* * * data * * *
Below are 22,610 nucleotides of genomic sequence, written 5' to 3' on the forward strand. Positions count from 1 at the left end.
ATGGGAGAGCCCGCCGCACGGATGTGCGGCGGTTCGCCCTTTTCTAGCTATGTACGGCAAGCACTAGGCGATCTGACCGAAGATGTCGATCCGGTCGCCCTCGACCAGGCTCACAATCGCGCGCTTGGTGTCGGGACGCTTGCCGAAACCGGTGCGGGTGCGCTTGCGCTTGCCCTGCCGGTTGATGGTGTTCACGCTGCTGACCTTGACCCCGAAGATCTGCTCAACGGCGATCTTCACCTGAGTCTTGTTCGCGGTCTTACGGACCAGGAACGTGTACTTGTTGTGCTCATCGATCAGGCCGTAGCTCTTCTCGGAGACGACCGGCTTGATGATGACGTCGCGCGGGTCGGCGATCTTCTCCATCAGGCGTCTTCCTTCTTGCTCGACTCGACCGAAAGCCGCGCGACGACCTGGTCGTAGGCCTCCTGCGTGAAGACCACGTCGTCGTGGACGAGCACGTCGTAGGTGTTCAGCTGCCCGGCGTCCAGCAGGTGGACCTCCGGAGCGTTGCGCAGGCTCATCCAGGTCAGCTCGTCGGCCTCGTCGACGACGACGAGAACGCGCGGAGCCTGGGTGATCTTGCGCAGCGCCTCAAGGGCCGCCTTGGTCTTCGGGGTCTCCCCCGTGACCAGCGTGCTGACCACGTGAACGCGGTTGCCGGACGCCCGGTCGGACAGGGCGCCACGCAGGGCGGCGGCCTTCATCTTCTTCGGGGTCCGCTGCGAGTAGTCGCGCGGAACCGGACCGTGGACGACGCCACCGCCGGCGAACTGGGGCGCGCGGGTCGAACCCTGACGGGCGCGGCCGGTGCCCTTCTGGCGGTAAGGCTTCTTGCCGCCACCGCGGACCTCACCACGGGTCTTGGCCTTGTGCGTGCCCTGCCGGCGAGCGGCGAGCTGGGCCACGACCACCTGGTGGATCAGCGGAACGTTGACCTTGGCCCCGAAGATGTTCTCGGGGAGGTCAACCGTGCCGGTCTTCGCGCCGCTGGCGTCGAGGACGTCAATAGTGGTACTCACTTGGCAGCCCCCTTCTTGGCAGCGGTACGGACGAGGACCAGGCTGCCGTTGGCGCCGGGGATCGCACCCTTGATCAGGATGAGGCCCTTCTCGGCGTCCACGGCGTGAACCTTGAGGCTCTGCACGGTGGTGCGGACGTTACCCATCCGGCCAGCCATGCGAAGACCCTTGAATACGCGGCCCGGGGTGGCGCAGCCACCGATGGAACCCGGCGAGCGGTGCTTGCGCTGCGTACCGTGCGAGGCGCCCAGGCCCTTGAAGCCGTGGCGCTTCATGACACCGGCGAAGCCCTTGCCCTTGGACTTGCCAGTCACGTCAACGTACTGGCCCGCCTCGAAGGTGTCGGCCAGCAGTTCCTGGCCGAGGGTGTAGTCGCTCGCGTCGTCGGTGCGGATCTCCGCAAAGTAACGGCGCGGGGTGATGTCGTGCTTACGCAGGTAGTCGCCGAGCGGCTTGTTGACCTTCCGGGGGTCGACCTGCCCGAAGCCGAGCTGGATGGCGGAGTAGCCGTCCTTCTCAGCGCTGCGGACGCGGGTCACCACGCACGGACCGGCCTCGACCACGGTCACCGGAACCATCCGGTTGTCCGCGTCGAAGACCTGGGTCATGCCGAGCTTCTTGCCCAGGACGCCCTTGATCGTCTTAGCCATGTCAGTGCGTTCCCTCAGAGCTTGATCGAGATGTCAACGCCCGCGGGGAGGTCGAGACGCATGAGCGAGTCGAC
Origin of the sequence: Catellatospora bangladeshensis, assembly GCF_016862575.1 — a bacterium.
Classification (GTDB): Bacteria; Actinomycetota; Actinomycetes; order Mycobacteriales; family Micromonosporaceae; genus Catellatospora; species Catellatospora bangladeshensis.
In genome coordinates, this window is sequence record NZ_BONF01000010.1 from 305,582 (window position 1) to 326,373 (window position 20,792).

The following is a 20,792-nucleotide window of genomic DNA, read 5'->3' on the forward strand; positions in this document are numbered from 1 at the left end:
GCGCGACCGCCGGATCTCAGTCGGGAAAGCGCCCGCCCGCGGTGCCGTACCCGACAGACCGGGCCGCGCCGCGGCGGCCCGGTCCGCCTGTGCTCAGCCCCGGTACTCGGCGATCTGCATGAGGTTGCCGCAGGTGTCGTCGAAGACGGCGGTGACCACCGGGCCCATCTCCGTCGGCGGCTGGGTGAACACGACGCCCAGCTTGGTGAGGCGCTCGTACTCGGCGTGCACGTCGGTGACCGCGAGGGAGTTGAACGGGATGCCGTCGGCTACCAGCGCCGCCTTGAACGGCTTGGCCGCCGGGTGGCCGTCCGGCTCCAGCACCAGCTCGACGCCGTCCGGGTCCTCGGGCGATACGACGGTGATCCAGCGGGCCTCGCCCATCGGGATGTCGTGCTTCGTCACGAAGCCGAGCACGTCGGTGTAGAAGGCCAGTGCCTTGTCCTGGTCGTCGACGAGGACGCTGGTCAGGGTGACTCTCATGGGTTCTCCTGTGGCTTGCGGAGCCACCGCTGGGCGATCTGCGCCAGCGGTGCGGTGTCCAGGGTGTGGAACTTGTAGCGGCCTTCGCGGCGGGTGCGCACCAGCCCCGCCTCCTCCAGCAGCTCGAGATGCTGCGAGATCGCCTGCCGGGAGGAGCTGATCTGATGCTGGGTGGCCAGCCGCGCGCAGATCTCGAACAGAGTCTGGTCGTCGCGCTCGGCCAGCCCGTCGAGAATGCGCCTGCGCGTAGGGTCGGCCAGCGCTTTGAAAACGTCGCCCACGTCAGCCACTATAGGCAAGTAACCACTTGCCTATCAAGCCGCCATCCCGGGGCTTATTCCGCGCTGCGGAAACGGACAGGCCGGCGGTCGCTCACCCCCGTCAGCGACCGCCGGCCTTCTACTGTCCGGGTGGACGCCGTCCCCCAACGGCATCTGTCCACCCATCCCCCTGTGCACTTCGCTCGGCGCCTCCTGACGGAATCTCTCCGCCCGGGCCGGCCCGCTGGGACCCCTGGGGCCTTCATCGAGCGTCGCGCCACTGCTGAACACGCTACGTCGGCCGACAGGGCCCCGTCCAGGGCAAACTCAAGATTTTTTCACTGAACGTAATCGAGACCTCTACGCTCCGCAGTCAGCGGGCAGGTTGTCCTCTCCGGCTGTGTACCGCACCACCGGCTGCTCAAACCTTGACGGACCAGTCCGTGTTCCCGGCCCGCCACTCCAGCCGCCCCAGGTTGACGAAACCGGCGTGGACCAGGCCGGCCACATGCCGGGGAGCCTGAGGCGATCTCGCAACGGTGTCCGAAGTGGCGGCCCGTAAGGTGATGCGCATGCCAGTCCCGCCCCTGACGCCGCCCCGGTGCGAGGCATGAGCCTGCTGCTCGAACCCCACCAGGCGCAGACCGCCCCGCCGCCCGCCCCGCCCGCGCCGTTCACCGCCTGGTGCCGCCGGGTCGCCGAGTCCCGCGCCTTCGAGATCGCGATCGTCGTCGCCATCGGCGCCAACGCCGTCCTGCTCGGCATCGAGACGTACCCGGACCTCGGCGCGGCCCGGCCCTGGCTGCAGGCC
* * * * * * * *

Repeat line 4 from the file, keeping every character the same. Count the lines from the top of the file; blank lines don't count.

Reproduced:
Classification (GTDB): Bacteria; Actinomycetota; Actinomycetes; order Mycobacteriales; family Micromonosporaceae; genus Catellatospora; species Catellatospora bangladeshensis.